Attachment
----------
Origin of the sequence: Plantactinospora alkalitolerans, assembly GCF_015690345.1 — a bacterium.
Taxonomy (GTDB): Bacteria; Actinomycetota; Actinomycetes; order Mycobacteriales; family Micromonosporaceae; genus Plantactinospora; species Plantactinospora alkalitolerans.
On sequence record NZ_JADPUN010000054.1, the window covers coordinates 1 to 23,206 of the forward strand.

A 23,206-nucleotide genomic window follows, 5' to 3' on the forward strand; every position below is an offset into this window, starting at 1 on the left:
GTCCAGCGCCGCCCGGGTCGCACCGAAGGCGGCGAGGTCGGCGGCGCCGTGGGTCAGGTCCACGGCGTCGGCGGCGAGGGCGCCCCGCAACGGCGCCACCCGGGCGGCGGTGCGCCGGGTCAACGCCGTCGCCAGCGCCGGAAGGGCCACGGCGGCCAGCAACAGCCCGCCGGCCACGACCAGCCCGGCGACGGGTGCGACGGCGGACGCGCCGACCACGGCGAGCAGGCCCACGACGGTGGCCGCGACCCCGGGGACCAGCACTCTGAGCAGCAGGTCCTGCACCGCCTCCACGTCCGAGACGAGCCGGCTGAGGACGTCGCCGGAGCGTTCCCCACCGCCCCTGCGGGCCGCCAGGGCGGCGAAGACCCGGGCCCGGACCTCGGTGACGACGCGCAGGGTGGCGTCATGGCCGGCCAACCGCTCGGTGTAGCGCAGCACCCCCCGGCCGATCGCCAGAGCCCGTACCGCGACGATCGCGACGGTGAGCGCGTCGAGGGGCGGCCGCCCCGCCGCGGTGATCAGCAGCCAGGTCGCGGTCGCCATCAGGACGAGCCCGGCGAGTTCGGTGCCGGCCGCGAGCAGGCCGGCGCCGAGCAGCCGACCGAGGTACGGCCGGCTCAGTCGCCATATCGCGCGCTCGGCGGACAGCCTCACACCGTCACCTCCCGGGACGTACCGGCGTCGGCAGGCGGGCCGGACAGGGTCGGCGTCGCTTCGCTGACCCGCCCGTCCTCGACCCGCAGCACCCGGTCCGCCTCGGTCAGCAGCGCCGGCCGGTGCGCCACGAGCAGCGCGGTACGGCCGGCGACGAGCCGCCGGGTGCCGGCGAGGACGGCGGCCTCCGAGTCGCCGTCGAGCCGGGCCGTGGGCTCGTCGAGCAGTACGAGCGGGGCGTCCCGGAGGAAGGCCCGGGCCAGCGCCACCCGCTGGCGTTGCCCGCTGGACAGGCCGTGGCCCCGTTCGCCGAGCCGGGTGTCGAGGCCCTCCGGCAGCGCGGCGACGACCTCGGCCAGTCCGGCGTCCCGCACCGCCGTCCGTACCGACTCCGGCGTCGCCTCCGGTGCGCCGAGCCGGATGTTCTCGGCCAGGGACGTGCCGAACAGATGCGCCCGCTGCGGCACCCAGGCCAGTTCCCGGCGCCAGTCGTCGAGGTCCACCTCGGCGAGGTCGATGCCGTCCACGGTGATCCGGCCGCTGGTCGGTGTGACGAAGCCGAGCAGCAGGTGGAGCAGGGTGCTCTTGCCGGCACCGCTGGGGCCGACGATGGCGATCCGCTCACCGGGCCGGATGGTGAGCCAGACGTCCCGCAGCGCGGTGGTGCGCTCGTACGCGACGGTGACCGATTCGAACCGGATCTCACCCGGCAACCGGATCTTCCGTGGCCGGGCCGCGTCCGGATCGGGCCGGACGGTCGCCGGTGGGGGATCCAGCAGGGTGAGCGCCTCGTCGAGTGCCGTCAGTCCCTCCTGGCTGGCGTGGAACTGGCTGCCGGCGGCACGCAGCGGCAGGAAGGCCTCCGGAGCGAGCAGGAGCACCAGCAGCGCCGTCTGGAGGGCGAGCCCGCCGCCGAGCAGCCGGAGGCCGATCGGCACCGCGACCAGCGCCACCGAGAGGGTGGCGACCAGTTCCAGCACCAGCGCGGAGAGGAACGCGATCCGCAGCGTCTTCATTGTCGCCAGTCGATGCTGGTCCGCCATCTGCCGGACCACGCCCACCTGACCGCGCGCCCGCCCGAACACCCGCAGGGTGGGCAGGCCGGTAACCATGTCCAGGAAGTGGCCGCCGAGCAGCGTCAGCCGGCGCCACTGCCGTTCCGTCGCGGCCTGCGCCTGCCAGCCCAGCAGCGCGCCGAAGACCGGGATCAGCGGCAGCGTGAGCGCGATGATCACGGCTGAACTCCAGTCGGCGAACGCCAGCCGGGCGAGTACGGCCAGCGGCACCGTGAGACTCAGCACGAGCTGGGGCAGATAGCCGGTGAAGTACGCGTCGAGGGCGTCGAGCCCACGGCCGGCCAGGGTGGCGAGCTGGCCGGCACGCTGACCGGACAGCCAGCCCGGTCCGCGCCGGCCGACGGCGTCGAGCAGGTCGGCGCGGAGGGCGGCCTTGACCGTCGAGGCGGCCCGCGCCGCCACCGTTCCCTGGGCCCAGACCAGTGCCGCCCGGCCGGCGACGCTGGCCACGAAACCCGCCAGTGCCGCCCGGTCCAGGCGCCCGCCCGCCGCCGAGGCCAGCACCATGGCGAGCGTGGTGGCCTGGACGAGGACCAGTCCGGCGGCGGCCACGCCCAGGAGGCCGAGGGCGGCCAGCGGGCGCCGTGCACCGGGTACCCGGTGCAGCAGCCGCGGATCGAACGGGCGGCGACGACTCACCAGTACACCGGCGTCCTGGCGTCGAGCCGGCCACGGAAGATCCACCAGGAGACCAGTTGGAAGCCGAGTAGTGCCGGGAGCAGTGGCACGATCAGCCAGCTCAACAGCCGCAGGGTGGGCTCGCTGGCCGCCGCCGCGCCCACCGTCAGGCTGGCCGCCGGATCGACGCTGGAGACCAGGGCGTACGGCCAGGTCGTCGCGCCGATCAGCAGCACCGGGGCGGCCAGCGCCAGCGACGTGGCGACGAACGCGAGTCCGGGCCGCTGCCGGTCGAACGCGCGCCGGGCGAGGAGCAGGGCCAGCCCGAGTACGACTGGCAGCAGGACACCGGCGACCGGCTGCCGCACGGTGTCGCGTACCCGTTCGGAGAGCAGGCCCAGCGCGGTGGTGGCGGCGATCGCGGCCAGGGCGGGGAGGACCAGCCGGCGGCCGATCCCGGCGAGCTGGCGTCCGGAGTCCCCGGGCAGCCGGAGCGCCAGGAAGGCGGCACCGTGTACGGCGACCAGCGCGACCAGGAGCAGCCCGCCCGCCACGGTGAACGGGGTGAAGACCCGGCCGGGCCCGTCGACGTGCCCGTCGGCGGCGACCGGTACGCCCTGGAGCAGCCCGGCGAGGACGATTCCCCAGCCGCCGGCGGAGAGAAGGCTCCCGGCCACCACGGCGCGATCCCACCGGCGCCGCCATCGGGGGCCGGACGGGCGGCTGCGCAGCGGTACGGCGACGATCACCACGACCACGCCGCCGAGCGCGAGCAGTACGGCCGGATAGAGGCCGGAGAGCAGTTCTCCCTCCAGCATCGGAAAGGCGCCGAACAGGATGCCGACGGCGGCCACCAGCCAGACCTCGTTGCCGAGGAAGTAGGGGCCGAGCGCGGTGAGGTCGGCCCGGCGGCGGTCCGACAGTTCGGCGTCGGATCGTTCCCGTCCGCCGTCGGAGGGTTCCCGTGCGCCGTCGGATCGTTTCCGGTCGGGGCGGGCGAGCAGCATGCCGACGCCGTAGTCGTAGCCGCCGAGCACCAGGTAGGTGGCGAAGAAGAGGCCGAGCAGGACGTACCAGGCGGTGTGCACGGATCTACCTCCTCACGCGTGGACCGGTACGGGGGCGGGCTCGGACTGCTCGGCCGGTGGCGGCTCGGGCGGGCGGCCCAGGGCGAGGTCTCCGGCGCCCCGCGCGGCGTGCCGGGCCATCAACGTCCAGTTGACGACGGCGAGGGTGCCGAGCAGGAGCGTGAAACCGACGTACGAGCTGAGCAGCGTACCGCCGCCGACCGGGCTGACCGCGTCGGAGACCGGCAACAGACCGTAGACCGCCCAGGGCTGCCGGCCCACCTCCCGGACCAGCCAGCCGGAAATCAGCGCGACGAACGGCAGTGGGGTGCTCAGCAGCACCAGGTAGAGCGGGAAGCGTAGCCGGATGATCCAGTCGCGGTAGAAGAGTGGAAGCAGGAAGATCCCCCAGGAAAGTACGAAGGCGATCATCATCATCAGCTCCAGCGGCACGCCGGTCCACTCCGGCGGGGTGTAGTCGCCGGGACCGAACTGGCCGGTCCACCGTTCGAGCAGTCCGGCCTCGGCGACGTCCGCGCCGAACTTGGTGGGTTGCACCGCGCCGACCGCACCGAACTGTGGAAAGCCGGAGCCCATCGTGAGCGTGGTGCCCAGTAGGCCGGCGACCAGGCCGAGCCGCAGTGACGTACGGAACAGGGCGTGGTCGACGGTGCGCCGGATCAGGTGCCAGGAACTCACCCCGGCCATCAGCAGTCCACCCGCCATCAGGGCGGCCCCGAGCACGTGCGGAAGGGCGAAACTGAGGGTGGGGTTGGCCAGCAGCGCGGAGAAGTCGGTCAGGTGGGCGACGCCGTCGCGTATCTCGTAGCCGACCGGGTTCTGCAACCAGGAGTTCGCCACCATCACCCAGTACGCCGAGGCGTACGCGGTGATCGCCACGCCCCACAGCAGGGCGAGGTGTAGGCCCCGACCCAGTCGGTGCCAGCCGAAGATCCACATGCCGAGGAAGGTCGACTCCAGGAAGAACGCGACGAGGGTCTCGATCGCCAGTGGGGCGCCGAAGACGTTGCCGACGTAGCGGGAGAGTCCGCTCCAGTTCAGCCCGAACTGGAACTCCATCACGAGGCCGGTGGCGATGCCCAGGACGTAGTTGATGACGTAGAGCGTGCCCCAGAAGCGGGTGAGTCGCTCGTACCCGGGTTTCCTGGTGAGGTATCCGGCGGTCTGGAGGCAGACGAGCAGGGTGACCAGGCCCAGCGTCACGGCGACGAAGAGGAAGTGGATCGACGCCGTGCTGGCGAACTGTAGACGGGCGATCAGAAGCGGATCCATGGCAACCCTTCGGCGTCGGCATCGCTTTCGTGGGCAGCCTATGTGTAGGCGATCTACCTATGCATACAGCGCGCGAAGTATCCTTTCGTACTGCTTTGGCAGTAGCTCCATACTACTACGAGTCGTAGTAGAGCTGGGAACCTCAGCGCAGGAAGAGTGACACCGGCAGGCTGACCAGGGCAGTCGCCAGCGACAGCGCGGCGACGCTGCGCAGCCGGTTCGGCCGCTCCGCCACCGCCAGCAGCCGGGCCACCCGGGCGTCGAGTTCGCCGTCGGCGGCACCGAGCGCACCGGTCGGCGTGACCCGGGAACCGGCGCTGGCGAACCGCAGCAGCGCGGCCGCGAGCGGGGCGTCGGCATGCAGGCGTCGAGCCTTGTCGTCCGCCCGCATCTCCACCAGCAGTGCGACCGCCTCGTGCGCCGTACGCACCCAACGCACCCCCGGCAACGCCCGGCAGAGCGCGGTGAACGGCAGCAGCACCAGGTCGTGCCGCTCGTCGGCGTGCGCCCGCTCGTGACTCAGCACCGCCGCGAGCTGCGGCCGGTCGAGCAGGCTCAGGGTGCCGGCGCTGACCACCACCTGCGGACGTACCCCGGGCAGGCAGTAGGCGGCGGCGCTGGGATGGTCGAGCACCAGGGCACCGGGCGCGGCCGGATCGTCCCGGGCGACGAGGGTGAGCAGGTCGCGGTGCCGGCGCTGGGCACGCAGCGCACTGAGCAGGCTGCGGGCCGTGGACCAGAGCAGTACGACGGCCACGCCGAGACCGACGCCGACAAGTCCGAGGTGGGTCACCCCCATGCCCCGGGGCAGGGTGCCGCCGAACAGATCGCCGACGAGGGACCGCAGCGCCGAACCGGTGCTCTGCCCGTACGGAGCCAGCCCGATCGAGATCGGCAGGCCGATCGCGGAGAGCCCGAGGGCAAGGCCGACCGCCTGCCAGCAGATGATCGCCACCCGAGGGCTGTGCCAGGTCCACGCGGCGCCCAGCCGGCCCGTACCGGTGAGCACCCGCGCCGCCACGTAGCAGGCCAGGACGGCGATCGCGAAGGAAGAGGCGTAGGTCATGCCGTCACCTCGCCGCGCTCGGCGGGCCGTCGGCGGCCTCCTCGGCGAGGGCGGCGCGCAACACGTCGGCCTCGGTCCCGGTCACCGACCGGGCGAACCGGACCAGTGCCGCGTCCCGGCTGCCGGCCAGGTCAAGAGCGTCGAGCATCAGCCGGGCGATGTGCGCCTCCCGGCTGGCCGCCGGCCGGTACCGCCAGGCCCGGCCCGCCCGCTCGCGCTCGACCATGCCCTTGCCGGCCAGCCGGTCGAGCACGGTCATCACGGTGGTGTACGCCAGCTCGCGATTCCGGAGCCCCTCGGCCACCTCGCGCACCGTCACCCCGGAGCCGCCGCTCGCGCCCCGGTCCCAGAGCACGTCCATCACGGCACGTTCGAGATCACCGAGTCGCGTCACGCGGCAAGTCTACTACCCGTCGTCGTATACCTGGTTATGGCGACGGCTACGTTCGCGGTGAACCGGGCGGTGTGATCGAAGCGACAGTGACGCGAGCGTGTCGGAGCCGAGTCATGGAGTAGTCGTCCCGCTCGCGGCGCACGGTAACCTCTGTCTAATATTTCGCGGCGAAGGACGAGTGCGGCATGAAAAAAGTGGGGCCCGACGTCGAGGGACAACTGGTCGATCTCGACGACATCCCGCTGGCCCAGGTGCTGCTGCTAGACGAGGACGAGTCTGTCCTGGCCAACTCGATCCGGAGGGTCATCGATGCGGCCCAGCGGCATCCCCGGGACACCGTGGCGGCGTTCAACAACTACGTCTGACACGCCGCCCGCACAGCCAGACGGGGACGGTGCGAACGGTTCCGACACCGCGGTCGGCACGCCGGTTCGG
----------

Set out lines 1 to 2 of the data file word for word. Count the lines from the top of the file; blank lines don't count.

Origin of the sequence: Plantactinospora alkalitolerans, assembly GCF_015690345.1 — a bacterium.
Taxonomy (GTDB): Bacteria; Actinomycetota; Actinomycetes; order Mycobacteriales; family Micromonosporaceae; genus Plantactinospora; species Plantactinospora alkalitolerans.